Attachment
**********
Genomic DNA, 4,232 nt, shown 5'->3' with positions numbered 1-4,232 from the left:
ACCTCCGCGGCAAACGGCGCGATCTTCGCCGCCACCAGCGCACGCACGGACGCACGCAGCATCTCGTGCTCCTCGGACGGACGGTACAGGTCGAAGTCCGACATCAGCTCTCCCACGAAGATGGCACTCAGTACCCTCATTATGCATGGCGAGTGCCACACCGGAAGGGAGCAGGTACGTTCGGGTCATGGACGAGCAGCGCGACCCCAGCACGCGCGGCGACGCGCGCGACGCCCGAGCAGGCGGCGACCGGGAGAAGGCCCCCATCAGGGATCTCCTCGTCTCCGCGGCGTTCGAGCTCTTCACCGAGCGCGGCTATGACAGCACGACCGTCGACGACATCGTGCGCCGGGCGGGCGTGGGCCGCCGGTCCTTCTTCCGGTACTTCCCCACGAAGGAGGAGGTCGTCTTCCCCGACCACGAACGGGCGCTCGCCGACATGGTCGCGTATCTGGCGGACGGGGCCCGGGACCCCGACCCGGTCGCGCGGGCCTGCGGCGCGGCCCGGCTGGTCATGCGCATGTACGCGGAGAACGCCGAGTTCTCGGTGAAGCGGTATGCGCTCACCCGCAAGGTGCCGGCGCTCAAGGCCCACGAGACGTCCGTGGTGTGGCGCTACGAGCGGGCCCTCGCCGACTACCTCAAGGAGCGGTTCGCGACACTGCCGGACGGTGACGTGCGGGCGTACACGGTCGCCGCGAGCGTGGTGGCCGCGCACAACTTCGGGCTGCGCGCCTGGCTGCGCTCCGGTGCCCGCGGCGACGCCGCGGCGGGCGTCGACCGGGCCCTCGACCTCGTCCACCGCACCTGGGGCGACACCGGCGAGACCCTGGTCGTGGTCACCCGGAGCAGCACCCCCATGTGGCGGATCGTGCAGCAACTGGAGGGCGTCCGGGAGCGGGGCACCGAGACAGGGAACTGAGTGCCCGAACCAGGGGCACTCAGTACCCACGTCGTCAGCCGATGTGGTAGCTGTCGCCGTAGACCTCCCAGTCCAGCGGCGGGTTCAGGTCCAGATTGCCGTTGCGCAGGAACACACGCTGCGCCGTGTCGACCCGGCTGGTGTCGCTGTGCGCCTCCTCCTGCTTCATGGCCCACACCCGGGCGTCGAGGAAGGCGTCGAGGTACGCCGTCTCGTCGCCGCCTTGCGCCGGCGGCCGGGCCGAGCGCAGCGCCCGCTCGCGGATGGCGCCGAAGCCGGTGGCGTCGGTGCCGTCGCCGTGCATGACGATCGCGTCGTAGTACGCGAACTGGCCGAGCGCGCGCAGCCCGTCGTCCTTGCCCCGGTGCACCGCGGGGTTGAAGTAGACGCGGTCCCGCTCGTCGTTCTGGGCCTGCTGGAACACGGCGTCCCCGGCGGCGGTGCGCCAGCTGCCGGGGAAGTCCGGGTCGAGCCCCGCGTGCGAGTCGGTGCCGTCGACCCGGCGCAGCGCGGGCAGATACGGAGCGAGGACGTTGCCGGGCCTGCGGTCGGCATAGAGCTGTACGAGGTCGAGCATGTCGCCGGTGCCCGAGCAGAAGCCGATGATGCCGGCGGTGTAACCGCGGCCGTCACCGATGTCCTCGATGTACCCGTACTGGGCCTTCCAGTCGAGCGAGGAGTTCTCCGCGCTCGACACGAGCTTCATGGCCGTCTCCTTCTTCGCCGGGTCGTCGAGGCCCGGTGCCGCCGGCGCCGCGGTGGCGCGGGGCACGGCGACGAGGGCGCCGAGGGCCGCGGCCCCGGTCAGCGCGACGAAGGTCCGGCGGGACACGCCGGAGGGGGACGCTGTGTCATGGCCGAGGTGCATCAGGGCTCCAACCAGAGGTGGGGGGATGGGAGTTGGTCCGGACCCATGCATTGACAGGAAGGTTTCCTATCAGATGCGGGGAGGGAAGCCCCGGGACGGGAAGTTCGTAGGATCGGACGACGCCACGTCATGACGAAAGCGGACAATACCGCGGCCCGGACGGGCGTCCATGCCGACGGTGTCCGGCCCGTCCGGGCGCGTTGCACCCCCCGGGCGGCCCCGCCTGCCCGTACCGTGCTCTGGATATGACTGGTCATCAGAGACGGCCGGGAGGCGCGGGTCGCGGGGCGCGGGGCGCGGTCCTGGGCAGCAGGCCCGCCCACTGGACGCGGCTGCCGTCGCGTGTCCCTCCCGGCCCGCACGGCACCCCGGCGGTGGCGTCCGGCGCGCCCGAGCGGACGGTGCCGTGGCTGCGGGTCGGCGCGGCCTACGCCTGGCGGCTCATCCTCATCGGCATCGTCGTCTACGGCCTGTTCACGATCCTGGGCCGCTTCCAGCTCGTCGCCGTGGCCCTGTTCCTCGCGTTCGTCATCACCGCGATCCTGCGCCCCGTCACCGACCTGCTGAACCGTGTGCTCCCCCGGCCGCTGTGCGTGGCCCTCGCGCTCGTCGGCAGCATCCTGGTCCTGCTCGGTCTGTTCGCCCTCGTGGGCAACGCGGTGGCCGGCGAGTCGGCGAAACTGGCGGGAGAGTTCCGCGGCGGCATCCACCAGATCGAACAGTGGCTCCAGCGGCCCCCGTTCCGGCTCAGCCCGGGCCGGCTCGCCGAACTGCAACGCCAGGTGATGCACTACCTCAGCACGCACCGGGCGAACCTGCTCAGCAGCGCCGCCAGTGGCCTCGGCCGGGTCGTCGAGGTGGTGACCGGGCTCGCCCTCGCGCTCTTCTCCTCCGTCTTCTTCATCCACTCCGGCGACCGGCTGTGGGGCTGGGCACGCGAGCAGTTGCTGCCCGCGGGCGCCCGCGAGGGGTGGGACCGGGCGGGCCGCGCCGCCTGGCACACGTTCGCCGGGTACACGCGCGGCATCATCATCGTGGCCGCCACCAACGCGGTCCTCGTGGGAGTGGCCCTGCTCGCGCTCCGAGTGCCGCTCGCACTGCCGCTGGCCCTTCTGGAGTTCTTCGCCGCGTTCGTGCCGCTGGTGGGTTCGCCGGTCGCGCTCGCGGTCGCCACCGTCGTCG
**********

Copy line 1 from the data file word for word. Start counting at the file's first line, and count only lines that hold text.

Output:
Genomic DNA, 4,232 nt, shown 5'->3' with positions numbered 1-4,232 from the left: